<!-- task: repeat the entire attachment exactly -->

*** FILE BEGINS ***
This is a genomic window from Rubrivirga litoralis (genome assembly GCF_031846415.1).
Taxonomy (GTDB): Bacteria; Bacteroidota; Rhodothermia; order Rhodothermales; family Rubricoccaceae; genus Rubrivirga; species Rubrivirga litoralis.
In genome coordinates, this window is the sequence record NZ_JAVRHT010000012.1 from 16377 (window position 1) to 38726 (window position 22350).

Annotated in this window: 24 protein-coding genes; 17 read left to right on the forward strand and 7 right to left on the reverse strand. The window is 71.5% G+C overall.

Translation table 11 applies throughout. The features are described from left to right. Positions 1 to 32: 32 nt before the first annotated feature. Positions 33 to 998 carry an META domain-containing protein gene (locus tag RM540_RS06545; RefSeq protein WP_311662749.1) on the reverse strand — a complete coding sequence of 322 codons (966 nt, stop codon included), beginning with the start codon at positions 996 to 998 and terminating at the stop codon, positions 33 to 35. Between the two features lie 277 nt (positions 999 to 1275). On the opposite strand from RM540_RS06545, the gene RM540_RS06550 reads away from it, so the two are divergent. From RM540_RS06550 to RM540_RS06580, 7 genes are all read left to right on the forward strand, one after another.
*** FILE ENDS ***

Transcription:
This is a genomic window from Rubrivirga litoralis (genome assembly GCF_031846415.1).
Taxonomy (GTDB): Bacteria; Bacteroidota; Rhodothermia; order Rhodothermales; family Rubricoccaceae; genus Rubrivirga; species Rubrivirga litoralis.
In genome coordinates, this window is the sequence record NZ_JAVRHT010000012.1 from 16377 (window position 1) to 38726 (window position 22350).

Annotated in this window: 24 protein-coding genes; 17 read left to right on the forward strand and 7 right to left on the reverse strand. The window is 71.5% G+C overall.

Translation table 11 applies throughout. The features are described from left to right. Positions 1 to 32: 32 nt before the first annotated feature. Positions 33 to 998 carry an META domain-containing protein gene (locus tag RM540_RS06545; RefSeq protein WP_311662749.1) on the reverse strand — a complete coding sequence of 322 codons (966 nt, stop codon included), beginning with the start codon at positions 996 to 998 and terminating at the stop codon, positions 33 to 35. Between the two features lie 277 nt (positions 999 to 1275). On the opposite strand from RM540_RS06545, the gene RM540_RS06550 reads away from it, so the two are divergent. From RM540_RS06550 to RM540_RS06580, 7 genes are all read left to right on the forward strand, one after another.